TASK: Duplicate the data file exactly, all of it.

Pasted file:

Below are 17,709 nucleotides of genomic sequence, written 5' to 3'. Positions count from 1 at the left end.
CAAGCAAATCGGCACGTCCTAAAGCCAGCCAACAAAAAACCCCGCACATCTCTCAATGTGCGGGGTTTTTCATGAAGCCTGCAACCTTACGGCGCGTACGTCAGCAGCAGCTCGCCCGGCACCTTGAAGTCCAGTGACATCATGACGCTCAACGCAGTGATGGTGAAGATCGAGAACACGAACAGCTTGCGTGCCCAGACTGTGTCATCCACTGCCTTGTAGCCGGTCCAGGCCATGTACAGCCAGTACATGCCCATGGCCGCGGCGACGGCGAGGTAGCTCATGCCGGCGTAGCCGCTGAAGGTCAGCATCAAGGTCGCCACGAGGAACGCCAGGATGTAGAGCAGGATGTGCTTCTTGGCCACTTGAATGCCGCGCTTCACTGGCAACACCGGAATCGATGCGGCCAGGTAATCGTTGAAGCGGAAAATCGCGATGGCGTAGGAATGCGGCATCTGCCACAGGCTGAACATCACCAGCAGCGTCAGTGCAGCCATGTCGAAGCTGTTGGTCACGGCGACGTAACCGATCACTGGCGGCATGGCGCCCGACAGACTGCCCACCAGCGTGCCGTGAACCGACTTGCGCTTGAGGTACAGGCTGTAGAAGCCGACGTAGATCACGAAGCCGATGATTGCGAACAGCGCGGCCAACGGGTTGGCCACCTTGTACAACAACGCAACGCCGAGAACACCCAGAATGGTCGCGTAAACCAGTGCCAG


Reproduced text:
Below are 17,709 nucleotides of genomic sequence, written 5' to 3'. Positions count from 1 at the left end.
CAAGCAAATCGGCACGTCCTAAAGCCAGCCAACAAAAAACCCCGCACATCTCTCAATGTGCGGGGTTTTTCATGAAGCCTGCAACCTTACGGCGCGTACGTCAGCAGCAGCTCGCCCGGCACCTTGAAGTCCAGTGACATCATGACGCTCAACGCAGTGATGGTGAAGATCGAGAACACGAACAGCTTGCGTGCCCAGACTGTGTCATCCACTGCCTTGTAGCCGGTCCAGGCCATGTACAGCCAGTACATGCCCATGGCCGCGGCGACGGCGAGGTAGCTCATGCCGGCGTAGCCGCTGAAGGTCAGCATCAAGGTCGCCACGAGGAACGCCAGGATGTAGAGCAGGATGTGCTTCTTGGCCACTTGAATGCCGCGCTTCACTGGCAACACCGGAATCGATGCGGCCAGGTAATCGTTGAAGCGGAAAATCGCGATGGCGTAGGAATGCGGCATCTGCCACAGGCTGAACATCACCAGCAGCGTCAGTGCAGCCATGTCGAAGCTGTTGGTCACGGCGACGTAACCGATCACTGGCGGCATGGCGCCCGACAGACTGCCCACCAGCGTGCCGTGAACCGACTTGCGCTTGAGGTACAGGCTGTAGAAGCCGACGTAGATCACGAAGCCGATGATTGCGAACAGCGCGGCCAACGGGTTGGCCACCTTGTACAACAACGCAACGCCGAGAACACCCAGAATGGTCGCGTAAACCAGTGCCAG